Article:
I pretty sure socks mentions it also in here some were to. 

Also are you running an earthing kit. Are you running the map sensor inline filter. Are you running the throttle body wax stat/heater. 

Feel your throttle body after a run and the car is up to temp, becarful thew its hot. 

What boost pressure are you on.

What heat range are your spark plugs. 

Have you checked your engine timing marks are correctly set.

Has your ignition timing been set correctly. 

Have you checked for any stored dtc/flash codes. 

Is the engine healthy (cyl compression test & cyl leak off test). 

Final one what fuel did you run this on. 

2 hours ago, bailiff666 said:

hello everyone recently I’ve tested my car on DYNO and the results came out surprisingly low ☹️ any suggestions why? 

Glanza V stock 4EFTE
DET3 ecu 
Tongs TD12 hybrid 
Blitz specR EBC set to 0.99bar
External waste gate Turbosmart 38mm
Fujitsubo exhaust full system 2.5
FMIC with short route pipes
Walbro 255lph fuel pump
Tuning Development Manifold/Decat pipe/screamer pipe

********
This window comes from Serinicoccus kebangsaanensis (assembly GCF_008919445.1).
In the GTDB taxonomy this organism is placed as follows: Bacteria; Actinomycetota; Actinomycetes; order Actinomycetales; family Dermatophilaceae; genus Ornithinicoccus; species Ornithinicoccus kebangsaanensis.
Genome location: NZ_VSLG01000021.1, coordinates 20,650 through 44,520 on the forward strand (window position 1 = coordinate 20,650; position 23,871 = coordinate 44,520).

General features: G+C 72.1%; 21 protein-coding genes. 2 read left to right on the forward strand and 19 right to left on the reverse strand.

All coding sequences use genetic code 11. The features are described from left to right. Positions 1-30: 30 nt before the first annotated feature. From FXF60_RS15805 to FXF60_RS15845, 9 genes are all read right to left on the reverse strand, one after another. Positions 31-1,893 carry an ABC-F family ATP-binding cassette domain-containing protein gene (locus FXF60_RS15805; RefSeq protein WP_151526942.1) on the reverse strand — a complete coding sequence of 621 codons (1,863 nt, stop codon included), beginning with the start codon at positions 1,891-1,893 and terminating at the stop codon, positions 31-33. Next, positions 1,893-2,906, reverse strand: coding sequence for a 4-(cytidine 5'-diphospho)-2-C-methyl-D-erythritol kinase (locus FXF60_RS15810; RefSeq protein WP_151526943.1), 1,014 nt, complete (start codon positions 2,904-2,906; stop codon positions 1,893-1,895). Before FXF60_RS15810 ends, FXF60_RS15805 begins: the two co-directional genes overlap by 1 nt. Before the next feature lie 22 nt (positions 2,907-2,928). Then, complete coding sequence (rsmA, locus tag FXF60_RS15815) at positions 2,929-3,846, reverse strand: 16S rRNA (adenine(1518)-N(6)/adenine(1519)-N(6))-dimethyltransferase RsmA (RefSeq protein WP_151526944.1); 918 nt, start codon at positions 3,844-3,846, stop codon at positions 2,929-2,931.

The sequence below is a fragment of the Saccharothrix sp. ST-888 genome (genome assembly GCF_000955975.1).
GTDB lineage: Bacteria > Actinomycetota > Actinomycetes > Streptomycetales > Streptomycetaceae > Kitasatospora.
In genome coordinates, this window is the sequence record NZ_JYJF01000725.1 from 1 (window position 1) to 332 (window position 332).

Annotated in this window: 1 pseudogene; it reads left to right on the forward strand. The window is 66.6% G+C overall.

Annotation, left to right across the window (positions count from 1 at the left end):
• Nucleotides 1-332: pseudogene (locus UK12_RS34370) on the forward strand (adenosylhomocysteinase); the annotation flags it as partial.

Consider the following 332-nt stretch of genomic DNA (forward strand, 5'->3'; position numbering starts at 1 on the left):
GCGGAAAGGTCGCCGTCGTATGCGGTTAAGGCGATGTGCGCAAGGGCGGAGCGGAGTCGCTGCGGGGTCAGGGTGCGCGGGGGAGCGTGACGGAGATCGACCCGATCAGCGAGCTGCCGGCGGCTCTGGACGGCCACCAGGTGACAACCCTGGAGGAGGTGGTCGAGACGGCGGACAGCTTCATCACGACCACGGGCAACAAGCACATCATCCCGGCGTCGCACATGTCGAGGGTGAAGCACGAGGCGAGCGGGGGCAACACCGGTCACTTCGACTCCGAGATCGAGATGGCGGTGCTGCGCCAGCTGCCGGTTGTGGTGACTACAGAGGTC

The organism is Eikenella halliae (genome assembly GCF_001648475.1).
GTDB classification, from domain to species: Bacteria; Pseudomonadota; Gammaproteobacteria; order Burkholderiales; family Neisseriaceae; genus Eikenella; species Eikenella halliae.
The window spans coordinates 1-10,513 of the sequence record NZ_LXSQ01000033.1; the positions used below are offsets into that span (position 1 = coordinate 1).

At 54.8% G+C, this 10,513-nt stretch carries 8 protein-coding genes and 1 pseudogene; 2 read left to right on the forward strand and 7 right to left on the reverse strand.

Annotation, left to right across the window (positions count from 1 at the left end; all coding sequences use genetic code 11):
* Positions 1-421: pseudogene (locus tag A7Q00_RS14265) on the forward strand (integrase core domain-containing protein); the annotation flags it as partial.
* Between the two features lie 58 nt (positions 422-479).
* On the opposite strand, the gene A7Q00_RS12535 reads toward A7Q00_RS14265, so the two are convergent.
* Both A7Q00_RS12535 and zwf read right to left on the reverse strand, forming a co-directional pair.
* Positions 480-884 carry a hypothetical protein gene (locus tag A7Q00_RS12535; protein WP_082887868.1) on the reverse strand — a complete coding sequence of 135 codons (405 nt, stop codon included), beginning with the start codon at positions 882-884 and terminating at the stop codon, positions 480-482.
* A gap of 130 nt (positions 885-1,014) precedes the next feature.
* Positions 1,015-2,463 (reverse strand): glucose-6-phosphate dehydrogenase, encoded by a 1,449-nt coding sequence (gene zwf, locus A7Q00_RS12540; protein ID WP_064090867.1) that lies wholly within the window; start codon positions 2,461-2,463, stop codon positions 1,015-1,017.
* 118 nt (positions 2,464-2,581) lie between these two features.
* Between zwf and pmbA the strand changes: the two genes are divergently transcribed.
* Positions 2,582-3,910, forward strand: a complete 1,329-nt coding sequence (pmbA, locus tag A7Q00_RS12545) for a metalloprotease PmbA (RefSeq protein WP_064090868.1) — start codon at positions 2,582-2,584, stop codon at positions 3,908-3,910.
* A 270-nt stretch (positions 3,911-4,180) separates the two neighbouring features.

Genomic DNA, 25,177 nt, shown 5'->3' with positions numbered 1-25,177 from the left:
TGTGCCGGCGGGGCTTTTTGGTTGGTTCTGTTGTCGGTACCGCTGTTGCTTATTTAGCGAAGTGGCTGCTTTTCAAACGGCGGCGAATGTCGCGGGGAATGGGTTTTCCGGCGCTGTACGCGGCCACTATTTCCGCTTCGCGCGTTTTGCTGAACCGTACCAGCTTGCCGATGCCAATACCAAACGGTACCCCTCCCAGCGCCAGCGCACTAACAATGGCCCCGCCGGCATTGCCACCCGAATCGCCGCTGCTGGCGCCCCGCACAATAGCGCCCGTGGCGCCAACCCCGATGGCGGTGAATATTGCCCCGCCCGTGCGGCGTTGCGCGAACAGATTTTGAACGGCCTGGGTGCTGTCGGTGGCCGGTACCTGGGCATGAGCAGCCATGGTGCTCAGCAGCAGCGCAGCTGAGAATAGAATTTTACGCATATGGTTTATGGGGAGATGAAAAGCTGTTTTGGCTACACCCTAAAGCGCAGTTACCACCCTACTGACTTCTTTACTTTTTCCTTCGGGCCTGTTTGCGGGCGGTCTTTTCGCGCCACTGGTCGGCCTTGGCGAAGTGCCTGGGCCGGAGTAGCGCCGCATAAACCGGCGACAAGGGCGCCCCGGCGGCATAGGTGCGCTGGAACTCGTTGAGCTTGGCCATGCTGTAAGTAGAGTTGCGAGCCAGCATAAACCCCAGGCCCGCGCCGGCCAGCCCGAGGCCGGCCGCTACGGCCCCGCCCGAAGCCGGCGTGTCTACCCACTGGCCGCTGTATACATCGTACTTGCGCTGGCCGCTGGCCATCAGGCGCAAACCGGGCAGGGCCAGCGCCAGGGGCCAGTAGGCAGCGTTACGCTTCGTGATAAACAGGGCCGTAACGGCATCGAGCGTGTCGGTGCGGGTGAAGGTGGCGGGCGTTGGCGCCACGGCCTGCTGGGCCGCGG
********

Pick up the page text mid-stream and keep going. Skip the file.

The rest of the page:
Denso iridium spark plugs 
Magnecore 85 ignition wires 
HKS mushroom air filter
Aluminum twin core half rad 
Oil catch can 

Result: 176hp and 210nm



Edited by Sam44
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Hey Sam44

Car is stock so all sensors, filters and everything around throttle body and inlet manifold still there.

no earthing kit

Boost set to 0.99bar

heat range of spark plug Denso vk20 which is equivalent to NGK 6 

engine timing, ignition timing check and set by the guy who was doing mapping for me 

engine is healthy however compression test never done 

fuel in Ireland is very bad just basic 95

Thank you for your advise my next move will be fuel pressure regulator then 



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You have a nice power curv there.

Put a few more direct to battery earth's in there on the engine.

The starlet earthing is poor at best. This will sharpen up the engines sensors. 

I put 1x 10mm earth cable from battery - post to the engine sensor earth Bank, located on the rear of the inlet manifold, and a 10mm cable to the cylinder head to help the spark plugs. 

Make sure your throttle is clean and opens fully (adjust cable), remove or replace the map sensor in line filter, I remove them, the map sensor responds better with out it. Make sure no other vacuum lines are on the map sensor line. It needs to be on its own with the pipe as short as possible. So it can Manifold reference. Make sure there is no kink's in the pipe. Remember the engine needs to move if you have it attached to the bulk head. 

Edited by Sam44